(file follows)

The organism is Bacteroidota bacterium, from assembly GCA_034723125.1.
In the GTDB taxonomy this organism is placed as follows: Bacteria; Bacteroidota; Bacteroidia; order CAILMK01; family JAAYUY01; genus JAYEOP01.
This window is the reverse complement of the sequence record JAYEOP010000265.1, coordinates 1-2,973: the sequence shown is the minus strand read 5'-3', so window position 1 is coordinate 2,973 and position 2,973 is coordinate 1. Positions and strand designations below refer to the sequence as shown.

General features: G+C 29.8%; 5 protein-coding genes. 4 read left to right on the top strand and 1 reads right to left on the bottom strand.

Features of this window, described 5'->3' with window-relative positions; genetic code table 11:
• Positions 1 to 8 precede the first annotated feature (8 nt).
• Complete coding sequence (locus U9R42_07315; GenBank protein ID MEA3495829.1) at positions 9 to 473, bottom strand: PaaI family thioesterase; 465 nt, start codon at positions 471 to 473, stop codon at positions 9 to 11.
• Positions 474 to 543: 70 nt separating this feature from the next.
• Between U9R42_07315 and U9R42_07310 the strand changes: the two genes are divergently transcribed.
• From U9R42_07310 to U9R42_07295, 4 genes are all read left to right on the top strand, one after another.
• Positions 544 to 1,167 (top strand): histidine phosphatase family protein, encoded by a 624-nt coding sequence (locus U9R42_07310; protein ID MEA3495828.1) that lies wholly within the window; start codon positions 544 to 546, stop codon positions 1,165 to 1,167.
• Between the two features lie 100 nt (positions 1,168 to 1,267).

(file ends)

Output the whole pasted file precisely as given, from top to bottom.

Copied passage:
The organism is Bacteroidota bacterium, from assembly GCA_034723125.1.
In the GTDB taxonomy this organism is placed as follows: Bacteria; Bacteroidota; Bacteroidia; order CAILMK01; family JAAYUY01; genus JAYEOP01.
This window is the reverse complement of the sequence record JAYEOP010000265.1, coordinates 1-2,973: the sequence shown is the minus strand read 5'-3', so window position 1 is coordinate 2,973 and position 2,973 is coordinate 1. Positions and strand designations below refer to the sequence as shown.

General features: G+C 29.8%; 5 protein-coding genes. 4 read left to right on the top strand and 1 reads right to left on the bottom strand.

Features of this window, described 5'->3' with window-relative positions; genetic code table 11:
• Positions 1 to 8 precede the first annotated feature (8 nt).
• Complete coding sequence (locus U9R42_07315; GenBank protein ID MEA3495829.1) at positions 9 to 473, bottom strand: PaaI family thioesterase; 465 nt, start codon at positions 471 to 473, stop codon at positions 9 to 11.
• Positions 474 to 543: 70 nt separating this feature from the next.
• Between U9R42_07315 and U9R42_07310 the strand changes: the two genes are divergently transcribed.
• From U9R42_07310 to U9R42_07295, 4 genes are all read left to right on the top strand, one after another.
• Positions 544 to 1,167 (top strand): histidine phosphatase family protein, encoded by a 624-nt coding sequence (locus U9R42_07310; protein ID MEA3495828.1) that lies wholly within the window; start codon positions 544 to 546, stop codon positions 1,165 to 1,167.
• Between the two features lie 100 nt (positions 1,168 to 1,267).